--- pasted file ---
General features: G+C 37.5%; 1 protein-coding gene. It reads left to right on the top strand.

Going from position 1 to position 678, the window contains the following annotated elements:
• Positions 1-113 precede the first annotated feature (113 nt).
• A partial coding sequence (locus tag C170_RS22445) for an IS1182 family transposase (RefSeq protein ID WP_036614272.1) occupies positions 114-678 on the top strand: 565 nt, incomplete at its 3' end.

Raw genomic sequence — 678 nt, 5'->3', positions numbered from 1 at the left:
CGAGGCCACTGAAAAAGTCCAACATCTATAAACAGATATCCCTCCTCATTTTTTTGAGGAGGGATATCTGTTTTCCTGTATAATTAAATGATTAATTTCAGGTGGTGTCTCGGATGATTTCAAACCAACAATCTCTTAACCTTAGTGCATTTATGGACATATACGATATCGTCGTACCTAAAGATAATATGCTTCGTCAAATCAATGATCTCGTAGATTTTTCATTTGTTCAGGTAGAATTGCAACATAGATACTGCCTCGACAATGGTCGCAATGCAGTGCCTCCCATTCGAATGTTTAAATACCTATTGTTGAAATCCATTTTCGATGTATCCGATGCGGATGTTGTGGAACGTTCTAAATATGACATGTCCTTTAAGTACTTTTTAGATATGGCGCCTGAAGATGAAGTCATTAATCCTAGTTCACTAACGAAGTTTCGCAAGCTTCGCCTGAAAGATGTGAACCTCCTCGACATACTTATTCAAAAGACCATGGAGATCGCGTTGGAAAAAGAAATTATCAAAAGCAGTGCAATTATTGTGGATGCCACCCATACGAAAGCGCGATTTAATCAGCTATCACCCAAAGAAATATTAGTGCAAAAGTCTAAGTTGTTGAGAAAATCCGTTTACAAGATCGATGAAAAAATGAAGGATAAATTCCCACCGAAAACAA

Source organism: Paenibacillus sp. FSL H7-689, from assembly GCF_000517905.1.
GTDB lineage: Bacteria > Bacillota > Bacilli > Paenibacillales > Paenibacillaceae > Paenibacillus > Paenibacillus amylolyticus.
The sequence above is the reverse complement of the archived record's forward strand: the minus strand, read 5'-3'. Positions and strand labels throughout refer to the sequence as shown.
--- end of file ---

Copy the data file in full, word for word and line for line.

General features: G+C 37.5%; 1 protein-coding gene. It reads left to right on the top strand.

Going from position 1 to position 678, the window contains the following annotated elements:
• Positions 1-113 precede the first annotated feature (113 nt).
• A partial coding sequence (locus tag C170_RS22445) for an IS1182 family transposase (RefSeq protein ID WP_036614272.1) occupies positions 114-678 on the top strand: 565 nt, incomplete at its 3' end.

Raw genomic sequence — 678 nt, 5'->3', positions numbered from 1 at the left:
CGAGGCCACTGAAAAAGTCCAACATCTATAAACAGATATCCCTCCTCATTTTTTTGAGGAGGGATATCTGTTTTCCTGTATAATTAAATGATTAATTTCAGGTGGTGTCTCGGATGATTTCAAACCAACAATCTCTTAACCTTAGTGCATTTATGGACATATACGATATCGTCGTACCTAAAGATAATATGCTTCGTCAAATCAATGATCTCGTAGATTTTTCATTTGTTCAGGTAGAATTGCAACATAGATACTGCCTCGACAATGGTCGCAATGCAGTGCCTCCCATTCGAATGTTTAAATACCTATTGTTGAAATCCATTTTCGATGTATCCGATGCGGATGTTGTGGAACGTTCTAAATATGACATGTCCTTTAAGTACTTTTTAGATATGGCGCCTGAAGATGAAGTCATTAATCCTAGTTCACTAACGAAGTTTCGCAAGCTTCGCCTGAAAGATGTGAACCTCCTCGACATACTTATTCAAAAGACCATGGAGATCGCGTTGGAAAAAGAAATTATCAAAAGCAGTGCAATTATTGTGGATGCCACCCATACGAAAGCGCGATTTAATCAGCTATCACCCAAAGAAATATTAGTGCAAAAGTCTAAGTTGTTGAGAAAATCCGTTTACAAGATCGATGAAAAAATGAAGGATAAATTCCCACCGAAAACAA

Source organism: Paenibacillus sp. FSL H7-689, from assembly GCF_000517905.1.
GTDB lineage: Bacteria > Bacillota > Bacilli > Paenibacillales > Paenibacillaceae > Paenibacillus > Paenibacillus amylolyticus.
The sequence above is the reverse complement of the archived record's forward strand: the minus strand, read 5'-3'. Positions and strand labels throughout refer to the sequence as shown.